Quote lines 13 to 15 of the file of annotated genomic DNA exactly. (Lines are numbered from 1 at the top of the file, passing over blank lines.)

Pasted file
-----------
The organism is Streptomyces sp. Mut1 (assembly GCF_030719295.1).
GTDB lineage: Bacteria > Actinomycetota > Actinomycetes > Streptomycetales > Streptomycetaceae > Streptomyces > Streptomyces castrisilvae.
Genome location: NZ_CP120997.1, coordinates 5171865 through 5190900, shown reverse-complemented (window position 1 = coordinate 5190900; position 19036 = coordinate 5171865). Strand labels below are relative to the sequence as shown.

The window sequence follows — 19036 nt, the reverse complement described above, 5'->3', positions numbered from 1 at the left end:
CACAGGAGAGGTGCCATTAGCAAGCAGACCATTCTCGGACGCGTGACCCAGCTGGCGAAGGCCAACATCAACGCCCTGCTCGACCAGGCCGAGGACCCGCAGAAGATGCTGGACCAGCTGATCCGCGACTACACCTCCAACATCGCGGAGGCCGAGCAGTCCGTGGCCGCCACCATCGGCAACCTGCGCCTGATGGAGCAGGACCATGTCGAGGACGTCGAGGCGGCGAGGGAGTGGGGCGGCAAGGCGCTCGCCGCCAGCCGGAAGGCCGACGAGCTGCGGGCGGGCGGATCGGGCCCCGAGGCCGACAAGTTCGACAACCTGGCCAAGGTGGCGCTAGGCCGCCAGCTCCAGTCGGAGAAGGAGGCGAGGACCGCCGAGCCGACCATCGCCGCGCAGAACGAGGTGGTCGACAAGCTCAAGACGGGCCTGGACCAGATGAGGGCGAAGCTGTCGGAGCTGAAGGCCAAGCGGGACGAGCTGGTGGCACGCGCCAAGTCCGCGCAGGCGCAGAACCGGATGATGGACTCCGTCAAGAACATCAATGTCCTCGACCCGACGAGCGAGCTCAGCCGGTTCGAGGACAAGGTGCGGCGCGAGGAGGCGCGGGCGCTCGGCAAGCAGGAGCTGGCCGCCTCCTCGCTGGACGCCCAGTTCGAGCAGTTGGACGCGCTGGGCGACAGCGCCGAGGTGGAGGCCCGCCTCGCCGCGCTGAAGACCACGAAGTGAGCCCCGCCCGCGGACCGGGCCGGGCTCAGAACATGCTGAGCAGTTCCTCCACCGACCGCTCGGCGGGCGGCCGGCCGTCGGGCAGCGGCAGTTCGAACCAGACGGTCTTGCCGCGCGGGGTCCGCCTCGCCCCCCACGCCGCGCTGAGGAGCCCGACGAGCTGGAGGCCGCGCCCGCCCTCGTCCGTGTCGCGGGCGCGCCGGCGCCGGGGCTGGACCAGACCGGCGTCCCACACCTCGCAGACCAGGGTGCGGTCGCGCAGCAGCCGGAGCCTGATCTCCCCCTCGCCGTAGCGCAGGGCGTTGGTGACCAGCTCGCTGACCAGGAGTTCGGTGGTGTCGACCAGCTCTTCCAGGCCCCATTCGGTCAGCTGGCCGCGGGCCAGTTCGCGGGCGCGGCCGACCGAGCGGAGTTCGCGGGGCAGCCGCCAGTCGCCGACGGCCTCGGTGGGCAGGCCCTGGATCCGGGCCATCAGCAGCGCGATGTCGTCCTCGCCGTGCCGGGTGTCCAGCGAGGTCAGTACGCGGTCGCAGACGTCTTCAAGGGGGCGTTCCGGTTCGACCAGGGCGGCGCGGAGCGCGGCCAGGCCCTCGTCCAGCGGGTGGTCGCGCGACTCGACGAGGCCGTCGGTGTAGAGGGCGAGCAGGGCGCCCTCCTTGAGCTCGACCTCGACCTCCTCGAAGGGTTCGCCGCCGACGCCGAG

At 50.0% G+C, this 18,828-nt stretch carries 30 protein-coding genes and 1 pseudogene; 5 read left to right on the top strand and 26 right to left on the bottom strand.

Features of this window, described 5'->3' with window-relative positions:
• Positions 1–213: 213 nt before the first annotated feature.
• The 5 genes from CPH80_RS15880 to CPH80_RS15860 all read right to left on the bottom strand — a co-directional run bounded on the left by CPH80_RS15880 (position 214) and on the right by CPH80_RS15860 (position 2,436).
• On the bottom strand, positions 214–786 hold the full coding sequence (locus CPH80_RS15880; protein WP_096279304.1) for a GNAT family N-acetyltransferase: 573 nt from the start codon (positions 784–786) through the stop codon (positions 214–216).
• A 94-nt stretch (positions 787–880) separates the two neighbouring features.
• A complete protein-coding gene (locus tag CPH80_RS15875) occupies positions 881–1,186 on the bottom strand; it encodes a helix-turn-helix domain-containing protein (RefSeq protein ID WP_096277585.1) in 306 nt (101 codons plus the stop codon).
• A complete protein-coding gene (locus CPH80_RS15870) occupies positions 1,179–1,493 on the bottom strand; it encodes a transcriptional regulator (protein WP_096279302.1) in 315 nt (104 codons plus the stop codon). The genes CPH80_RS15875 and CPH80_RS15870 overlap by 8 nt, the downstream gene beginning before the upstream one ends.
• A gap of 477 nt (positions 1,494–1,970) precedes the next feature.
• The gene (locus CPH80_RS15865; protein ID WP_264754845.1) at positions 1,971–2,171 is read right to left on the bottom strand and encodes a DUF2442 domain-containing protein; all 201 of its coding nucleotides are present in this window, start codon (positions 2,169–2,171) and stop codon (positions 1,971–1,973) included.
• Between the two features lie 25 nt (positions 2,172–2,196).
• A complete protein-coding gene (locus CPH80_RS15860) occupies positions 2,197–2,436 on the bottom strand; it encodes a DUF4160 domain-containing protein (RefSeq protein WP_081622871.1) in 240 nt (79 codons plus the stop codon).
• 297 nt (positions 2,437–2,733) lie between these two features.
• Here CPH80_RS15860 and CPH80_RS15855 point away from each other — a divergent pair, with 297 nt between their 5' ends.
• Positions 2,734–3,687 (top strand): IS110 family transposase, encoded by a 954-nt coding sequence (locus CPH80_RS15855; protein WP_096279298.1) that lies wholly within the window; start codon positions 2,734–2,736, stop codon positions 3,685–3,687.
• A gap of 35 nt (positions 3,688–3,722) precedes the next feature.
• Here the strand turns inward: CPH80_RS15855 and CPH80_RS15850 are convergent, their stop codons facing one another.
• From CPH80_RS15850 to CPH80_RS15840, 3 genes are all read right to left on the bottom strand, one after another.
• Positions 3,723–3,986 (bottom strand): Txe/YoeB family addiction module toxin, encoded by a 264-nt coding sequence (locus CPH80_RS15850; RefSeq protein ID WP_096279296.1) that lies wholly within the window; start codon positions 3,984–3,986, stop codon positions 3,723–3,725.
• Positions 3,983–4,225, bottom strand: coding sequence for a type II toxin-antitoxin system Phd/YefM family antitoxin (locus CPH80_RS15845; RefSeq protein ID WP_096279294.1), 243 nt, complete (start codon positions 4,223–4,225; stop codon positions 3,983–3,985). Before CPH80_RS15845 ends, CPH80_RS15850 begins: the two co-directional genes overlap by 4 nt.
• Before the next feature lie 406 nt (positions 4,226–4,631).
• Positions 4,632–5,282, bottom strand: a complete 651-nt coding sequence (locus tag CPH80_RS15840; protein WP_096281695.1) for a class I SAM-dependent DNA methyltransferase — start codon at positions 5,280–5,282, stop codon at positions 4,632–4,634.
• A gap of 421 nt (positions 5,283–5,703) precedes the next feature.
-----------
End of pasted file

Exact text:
• A complete protein-coding gene (locus CPH80_RS15870) occupies positions 1,179–1,493 on the bottom strand; it encodes a transcriptional regulator (protein WP_096279302.1) in 315 nt (104 codons plus the stop codon). The genes CPH80_RS15875 and CPH80_RS15870 overlap by 8 nt, the downstream gene beginning before the upstream one ends.
• A gap of 477 nt (positions 1,494–1,970) precedes the next feature.
• The gene (locus CPH80_RS15865; protein ID WP_264754845.1) at positions 1,971–2,171 is read right to left on the bottom strand and encodes a DUF2442 domain-containing protein; all 201 of its coding nucleotides are present in this window, start codon (positions 2,169–2,171) and stop codon (positions 1,971–1,973) included.